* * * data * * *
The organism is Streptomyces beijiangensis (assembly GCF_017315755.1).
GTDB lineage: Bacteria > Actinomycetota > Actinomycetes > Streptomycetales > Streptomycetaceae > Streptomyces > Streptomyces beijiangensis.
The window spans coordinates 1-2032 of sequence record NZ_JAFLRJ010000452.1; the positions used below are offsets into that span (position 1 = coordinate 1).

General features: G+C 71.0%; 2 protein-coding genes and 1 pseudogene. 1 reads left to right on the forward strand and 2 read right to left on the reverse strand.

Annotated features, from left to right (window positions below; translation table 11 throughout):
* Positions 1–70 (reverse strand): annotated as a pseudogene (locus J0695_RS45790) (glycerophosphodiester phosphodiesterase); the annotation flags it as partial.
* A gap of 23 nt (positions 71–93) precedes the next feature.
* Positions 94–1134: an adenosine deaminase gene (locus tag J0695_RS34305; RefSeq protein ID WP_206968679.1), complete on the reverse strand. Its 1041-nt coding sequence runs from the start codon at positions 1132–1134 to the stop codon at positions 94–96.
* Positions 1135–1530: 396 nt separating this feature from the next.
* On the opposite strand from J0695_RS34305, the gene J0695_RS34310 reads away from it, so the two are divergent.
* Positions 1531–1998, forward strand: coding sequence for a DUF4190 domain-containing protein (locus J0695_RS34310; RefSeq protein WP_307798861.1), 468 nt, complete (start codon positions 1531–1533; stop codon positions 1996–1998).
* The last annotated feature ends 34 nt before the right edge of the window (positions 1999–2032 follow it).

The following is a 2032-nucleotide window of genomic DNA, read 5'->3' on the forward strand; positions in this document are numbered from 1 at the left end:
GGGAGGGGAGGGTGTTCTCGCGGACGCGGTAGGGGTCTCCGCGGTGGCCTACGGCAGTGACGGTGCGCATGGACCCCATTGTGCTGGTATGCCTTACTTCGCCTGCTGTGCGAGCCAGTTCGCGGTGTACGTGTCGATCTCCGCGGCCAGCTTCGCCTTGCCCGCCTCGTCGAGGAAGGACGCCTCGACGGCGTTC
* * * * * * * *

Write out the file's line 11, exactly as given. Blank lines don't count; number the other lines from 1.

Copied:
* Positions 1531–1998, forward strand: coding sequence for a DUF4190 domain-containing protein (locus J0695_RS34310; RefSeq protein WP_307798861.1), 468 nt, complete (start codon positions 1531–1533; stop codon positions 1996–1998).